Goddamn! Com Tam

Com Tam Thien Huong

The BBQ shrimp combo plate with its plump, butterflied shrimp is a dish that serves up quality versus huge quantities.

The BBQ shrimp combo plate with its plump, butterflied shrimp is a dish that serves up quality versus huge quantities.

Photo by Becky Grunewald

Good for: Vietnamese comfort food
Notable dishes: Fried shrimp cake, BBQ pork house special combo plateVietnamese, South Sac

Com Tam Thien Huong

6835 Stockton Blvd.
Sacramento, CA 95823

(916) 476-4258

Recently I was craving the “broken rice” Vietnamese dish com tam, and despite my crippling lack of a sense of direction, I thought I could set off driving sans GPS and locate Com Tam Dat Thanh, which I reviewed back in February. I got to Stockton Boulevard in South Sac and realized I had somehow missed it. Sitting at a red light, I hastily typed “com tam” into Google Maps and as it turned green I followed the directions. But wait, this wasn’t right. I knew it wasn’t on Stockton. I stubbornly refused to pull over and reorient, so I ended up at Com Tam Thien Huong.

First impression: It’s fancy. The booths and chairs are midnight blue with flashy silver accents and silver pendant lights. It’s slammed with customers on a weekday afternoon, and as soon as I order, I’m chagrined to find out they are already out of egg cake (cha trung), one of the traditional com tam accoutrements.

But that’s OK, because the thit nuong dac biet (BBQ pork house special combo plate, $15) is loaded up with other noms. (I just wrote that to make my husband recoil and to test if he’s reading my reviews.) The fried shrimp cake is a shatteringly crispy golden packet of deep-fried tofu skin encasing a shrimp paste and water-chestnut filling. This dish would rock at dim sum. The shredded pork skin was toasty with rice flour, and springy rather than rubbery. The squiggly skewered grilled pork had a lemongrass, char and sweet-gooey glaze combo that knocked me for a loop. A later visit, when I sampled the BBQ chicken, was almost as good, if not quite as succulent. I was surprised that the BBQ shrimp combo plate only came with one plump, butterflied shrimp, but Com Tam Thien Huong serves up quality over huge quantities.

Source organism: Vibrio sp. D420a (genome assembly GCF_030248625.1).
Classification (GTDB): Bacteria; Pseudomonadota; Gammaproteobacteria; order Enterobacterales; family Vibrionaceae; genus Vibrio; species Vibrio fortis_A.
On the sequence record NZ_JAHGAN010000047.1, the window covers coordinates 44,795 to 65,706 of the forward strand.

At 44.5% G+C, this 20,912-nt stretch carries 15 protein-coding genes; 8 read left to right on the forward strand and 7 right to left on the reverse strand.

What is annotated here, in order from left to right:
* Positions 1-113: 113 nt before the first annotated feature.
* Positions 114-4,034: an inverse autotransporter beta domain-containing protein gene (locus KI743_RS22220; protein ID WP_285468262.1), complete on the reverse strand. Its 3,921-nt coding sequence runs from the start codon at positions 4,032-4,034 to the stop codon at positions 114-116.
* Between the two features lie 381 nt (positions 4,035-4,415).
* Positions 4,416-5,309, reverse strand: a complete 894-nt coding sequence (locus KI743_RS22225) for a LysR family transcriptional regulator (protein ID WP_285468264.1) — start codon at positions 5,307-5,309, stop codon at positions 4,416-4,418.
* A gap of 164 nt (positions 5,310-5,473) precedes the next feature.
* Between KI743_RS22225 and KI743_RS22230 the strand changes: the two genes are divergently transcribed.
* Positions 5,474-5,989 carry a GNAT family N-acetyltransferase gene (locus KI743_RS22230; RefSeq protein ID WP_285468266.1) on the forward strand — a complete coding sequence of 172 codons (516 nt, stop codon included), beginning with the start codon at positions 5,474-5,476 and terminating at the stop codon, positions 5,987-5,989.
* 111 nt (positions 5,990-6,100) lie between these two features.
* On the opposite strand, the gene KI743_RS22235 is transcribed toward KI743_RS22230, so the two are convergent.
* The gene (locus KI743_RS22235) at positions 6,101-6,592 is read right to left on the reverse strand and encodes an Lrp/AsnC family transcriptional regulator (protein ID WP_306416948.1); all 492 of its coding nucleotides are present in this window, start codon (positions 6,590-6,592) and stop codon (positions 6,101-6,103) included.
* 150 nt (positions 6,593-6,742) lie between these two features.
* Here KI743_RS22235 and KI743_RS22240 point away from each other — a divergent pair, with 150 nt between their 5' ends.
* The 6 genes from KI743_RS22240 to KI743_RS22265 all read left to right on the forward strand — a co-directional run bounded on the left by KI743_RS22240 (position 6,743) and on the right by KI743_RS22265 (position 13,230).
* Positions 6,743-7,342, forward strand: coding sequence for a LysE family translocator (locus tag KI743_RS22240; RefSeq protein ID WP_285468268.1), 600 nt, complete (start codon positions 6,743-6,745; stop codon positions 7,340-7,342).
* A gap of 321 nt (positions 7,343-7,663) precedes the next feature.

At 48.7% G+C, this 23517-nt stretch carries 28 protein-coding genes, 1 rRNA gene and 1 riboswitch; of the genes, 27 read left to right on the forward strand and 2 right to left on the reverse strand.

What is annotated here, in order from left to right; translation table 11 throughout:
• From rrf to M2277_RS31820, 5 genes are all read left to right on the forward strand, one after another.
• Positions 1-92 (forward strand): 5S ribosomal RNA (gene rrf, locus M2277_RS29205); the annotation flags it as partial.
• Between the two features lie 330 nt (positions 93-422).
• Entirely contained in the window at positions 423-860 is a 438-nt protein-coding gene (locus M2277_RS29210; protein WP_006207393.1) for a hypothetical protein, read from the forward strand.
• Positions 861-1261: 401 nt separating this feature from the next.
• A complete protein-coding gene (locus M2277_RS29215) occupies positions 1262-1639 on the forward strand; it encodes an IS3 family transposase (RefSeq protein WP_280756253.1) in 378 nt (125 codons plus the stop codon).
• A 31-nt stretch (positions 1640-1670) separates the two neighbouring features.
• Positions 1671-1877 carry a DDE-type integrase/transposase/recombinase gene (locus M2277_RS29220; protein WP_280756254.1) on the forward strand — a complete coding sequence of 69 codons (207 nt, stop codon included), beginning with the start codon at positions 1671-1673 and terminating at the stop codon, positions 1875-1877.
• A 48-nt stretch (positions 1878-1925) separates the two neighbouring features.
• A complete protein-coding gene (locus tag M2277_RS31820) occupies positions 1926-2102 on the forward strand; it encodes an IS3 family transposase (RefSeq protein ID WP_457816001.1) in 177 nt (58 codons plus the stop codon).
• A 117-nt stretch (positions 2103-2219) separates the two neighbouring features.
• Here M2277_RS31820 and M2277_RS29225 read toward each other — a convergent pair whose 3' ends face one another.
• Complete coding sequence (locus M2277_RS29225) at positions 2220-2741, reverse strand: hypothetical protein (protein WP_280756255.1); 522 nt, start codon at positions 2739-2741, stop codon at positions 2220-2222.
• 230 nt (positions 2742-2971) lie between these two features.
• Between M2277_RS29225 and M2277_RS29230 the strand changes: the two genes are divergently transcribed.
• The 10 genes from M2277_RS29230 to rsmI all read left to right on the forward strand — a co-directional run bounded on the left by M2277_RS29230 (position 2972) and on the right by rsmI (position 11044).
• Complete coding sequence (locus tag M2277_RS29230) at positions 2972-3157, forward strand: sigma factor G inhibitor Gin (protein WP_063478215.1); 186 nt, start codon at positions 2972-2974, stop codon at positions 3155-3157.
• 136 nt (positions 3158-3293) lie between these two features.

And they’re not just good with com tam—like that person you hated in high school because they were smart and funny and cute—the menu at CTTH is well-rounded and their other dishes are also marvelous.

The delicate and lightly spiced pho ($9.75) has strips of truly rare steak that were more flavorful than a recent $54 steak I had (cough cough, Diplomat Steakhouse, cough). The hu tieu thap cam (served dry or with soup, I chose dry, $10.50) is a revelation of hot noodles coated with oily, tart and salty umami sauce dotted with verdant garlic chives and diced squares of fried pork skin. The soupy bottom of this bowl, brightened with a squeeze of lime, is a slurp I dream about.

I had to order the unusual-on-a-Vietnamese-menu Hainan chicken rice ($10.50), which is a Chinese dish that is considered a national dish of Singapore, but also served in Thailand and Vietnam. In contrast to the intense flavors of the other dishes I’d sampled, it was bland, and could be a good dish for a picky kid or adult. The tender, poached breast was served with the cilantro-like, earthy sawtooth herb (or ngo gai), quick-pickled cabbage, and a side of rice flavored with the chicken’s cooking broth.

Any of these dishes would be well accompanied by a sparkling, salty plum drink ($4), served as a can of club soda with a plastic cup of ice and a tart plum preserve at the bottom.

I’m so glad that my lack of directional sense finally yielded something good: A new favorite lunch spot.